Detach. There are two forms of detaching. One is taking the agree-to-disagree stance. The other is not letting the disagreement get off the ground. I have friends and family of several different religions (and no religion) and all across the political spectrum. We respect that we don’t all think and believe the same. In fact, we not only respect it, we appreciate that we enrich each other’s lives by the very fact that we are different. And because we respect that we are different, we don’t try to force our beliefs or positions onto each other. A comment or inference may come up from time to time, but we don’t dwell on it. We don’t feel the need to argue about it, and we certainly have no desire to degrade or berate each other because of it. It’s like our collective attitude is “Steve’s conservative—OK.” Marcy’s liberal—OK.” “Sara’s Muslim—OK.” Michael’s Catholic—OK.” In other words, the differences are there, but they don’t warrant any discomfort or special attention. The overriding principle is respectful acceptance as is.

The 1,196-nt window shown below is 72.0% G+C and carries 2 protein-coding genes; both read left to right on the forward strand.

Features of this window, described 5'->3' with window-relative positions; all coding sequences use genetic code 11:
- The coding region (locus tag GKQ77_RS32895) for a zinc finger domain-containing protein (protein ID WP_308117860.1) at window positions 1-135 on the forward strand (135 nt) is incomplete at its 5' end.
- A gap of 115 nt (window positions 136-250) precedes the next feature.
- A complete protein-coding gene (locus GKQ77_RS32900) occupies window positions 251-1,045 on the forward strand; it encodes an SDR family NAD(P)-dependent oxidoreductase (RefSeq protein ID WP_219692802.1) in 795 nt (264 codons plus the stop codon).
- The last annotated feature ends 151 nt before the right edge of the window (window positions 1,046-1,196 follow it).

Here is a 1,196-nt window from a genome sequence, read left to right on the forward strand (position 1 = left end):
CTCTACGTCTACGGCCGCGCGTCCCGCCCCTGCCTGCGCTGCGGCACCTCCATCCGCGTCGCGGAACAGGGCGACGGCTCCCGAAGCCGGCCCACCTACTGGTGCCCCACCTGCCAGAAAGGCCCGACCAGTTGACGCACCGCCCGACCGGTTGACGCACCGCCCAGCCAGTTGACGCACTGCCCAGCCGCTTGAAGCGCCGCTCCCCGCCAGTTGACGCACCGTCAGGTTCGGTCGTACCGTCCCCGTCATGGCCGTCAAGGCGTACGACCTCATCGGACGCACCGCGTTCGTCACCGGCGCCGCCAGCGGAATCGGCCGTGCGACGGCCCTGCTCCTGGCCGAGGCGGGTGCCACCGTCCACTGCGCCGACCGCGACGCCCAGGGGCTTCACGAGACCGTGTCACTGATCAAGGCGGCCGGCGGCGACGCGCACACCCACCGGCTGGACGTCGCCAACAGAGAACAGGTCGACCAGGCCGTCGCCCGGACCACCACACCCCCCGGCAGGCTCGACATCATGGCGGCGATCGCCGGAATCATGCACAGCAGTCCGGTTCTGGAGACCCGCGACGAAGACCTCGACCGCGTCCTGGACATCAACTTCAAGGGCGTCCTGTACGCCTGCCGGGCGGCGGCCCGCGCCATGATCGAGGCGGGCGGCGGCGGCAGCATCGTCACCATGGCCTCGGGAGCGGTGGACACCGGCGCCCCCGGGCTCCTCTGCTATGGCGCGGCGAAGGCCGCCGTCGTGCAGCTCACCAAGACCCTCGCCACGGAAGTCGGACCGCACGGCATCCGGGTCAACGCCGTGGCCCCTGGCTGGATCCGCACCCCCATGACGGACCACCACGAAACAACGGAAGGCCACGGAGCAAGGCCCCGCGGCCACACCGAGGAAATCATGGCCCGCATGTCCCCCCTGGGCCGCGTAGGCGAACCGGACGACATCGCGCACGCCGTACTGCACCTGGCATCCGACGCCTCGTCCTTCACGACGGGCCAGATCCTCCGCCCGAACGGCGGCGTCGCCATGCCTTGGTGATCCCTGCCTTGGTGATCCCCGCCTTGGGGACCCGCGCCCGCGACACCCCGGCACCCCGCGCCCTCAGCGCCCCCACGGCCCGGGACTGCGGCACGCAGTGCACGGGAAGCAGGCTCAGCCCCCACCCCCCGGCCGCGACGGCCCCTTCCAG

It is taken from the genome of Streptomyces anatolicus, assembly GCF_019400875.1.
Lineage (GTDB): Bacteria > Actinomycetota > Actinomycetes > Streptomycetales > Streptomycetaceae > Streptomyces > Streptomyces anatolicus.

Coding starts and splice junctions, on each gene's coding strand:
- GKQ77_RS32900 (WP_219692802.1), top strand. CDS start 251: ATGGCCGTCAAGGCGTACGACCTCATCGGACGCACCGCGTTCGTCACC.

The other way of detaching is to nip it in the bud. That is, if the subject comes up, let it be known that you do not wish to join in. A simple statement can suffice: “This is such a great meal. Let’s enjoy it without politics.” To be fair, though, effective detaching means you are detaching from the subject altogether, not just an opposing opinion. What you’re saying is you don’t want to discuss politics, not that you don’t want to discuss a certain political viewpoint. If you’re not honest and fair about it, you’ll only set yourself up to be accused of being intolerant or one-sided. (That’s OK for a conversation among like-minded thinkers, but I’m talking about across-the-aisle acceptance here.)